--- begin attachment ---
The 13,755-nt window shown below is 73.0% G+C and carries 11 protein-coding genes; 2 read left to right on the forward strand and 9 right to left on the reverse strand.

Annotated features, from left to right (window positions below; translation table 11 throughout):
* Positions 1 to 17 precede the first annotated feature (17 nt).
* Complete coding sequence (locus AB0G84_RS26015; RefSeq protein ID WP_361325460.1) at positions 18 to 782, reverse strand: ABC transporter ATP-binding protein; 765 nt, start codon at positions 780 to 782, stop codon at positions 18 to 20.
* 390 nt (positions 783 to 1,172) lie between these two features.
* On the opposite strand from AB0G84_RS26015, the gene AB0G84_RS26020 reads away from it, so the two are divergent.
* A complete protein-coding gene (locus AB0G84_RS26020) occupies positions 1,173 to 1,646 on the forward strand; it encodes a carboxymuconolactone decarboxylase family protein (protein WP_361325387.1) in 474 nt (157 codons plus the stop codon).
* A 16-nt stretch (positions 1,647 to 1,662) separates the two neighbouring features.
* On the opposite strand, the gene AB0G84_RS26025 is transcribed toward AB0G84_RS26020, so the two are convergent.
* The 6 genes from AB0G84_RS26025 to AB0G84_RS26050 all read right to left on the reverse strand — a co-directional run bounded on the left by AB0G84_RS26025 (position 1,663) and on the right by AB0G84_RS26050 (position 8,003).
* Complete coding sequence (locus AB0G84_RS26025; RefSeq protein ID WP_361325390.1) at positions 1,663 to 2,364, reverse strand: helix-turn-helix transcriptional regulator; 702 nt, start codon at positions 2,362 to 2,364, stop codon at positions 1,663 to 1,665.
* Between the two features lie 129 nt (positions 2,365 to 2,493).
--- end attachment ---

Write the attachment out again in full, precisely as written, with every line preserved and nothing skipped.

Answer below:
The 13,755-nt window shown below is 73.0% G+C and carries 11 protein-coding genes; 2 read left to right on the forward strand and 9 right to left on the reverse strand.

Annotated features, from left to right (window positions below; translation table 11 throughout):
* Positions 1 to 17 precede the first annotated feature (17 nt).
* Complete coding sequence (locus AB0G84_RS26015; RefSeq protein ID WP_361325460.1) at positions 18 to 782, reverse strand: ABC transporter ATP-binding protein; 765 nt, start codon at positions 780 to 782, stop codon at positions 18 to 20.
* 390 nt (positions 783 to 1,172) lie between these two features.
* On the opposite strand from AB0G84_RS26015, the gene AB0G84_RS26020 reads away from it, so the two are divergent.
* A complete protein-coding gene (locus AB0G84_RS26020) occupies positions 1,173 to 1,646 on the forward strand; it encodes a carboxymuconolactone decarboxylase family protein (protein WP_361325387.1) in 474 nt (157 codons plus the stop codon).
* A 16-nt stretch (positions 1,647 to 1,662) separates the two neighbouring features.
* On the opposite strand, the gene AB0G84_RS26025 is transcribed toward AB0G84_RS26020, so the two are convergent.
* The 6 genes from AB0G84_RS26025 to AB0G84_RS26050 all read right to left on the reverse strand — a co-directional run bounded on the left by AB0G84_RS26025 (position 1,663) and on the right by AB0G84_RS26050 (position 8,003).
* Complete coding sequence (locus AB0G84_RS26025; RefSeq protein ID WP_361325390.1) at positions 1,663 to 2,364, reverse strand: helix-turn-helix transcriptional regulator; 702 nt, start codon at positions 2,362 to 2,364, stop codon at positions 1,663 to 1,665.
* Between the two features lie 129 nt (positions 2,365 to 2,493).